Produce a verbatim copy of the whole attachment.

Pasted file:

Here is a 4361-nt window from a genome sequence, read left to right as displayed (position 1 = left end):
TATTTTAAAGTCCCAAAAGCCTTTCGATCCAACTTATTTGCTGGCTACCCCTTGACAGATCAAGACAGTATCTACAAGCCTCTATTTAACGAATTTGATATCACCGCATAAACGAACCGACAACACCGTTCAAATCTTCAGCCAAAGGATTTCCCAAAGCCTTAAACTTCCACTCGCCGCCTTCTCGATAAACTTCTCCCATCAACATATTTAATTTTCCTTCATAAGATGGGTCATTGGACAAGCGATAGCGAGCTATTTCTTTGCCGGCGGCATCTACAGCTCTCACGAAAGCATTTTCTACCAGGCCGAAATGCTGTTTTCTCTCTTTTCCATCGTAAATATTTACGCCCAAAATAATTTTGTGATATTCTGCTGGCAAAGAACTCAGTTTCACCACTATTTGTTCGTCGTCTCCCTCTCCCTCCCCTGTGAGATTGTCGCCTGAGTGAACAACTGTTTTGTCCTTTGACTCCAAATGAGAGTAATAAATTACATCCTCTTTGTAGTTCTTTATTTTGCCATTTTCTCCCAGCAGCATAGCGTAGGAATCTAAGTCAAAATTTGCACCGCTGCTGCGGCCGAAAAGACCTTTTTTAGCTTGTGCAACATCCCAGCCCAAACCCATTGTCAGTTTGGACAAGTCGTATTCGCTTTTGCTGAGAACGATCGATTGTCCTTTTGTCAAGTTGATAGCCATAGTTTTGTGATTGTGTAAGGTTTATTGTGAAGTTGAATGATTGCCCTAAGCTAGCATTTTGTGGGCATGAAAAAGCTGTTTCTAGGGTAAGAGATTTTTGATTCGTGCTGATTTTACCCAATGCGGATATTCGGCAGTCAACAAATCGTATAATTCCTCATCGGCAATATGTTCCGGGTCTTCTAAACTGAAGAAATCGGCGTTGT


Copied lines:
Here is a 4361-nt window from a genome sequence, read left to right as displayed (position 1 = left end):
TATTTTAAAGTCCCAAAAGCCTTTCGATCCAACTTATTTGCTGGCTACCCCTTGACAGATCAAGACAGTATCTACAAGCCTCTATTTAACGAATTTGATATCACCGCATAAACGAACCGACAACACCGTTCAAATCTTCAGCCAAAGGATTTCCCAAAGCCTTAAACTTCCACTCGCCGCCTTCTCGATAAACTTCTCCCATCAACATATTTAATTTTCCTTCATAAGATGGGTCATTGGACAAGCGATAGCGAGCTATTTCTTTGCCGGCGGCATCTACAGCTCTCACGAAAGCATTTTCTACCAGGCCGAAATGCTGTTTTCTCTCTTTTCCATCGTAAATATTTACGCCCAAAATAATTTTGTGATATTCTGCTGGCAAAGAACTCAGTTTCACCACTATTTGTTCGTCGTCTCCCTCTCCCTCCCCTGTGAGATTGTCGCCTGAGTGAACAACTGTTTTGTCCTTTGACTCCAAATGAGAGTAATAAATTACATCCTCTTTGTAGTTCTTTATTTTGCCATTTTCTCCCAGCAGCATAGCGTAGGAATCTAAGTCAAAATTTGCACCGCTGCTGCGGCCGAAAAGACCTTTTTTAGCTTGTGCAACATCCCAGCCCAAACCCATTGTCAGTTTGGACAAGTCGTATTCGCTTTTGCTGAGAACGATCGATTGTCCTTTTGTCAAGTTGATAGCCATAGTTTTGTGATTGTGTAAGGTTTATTGTGAAGTTGAATGATTGCCCTAAGCTAGCATTTTGTGGGCATGAAAAAGCTGTTTCTAGGGTAAGAGATTTTTGATTCGTGCTGATTTTACCCAATGCGGATATTCGGCAGTCAACAAATCGTATAATTCCTCATCGGCAATATGTTCCGGGTCTTCTAAACTGAAGAAATCGGCGTTGT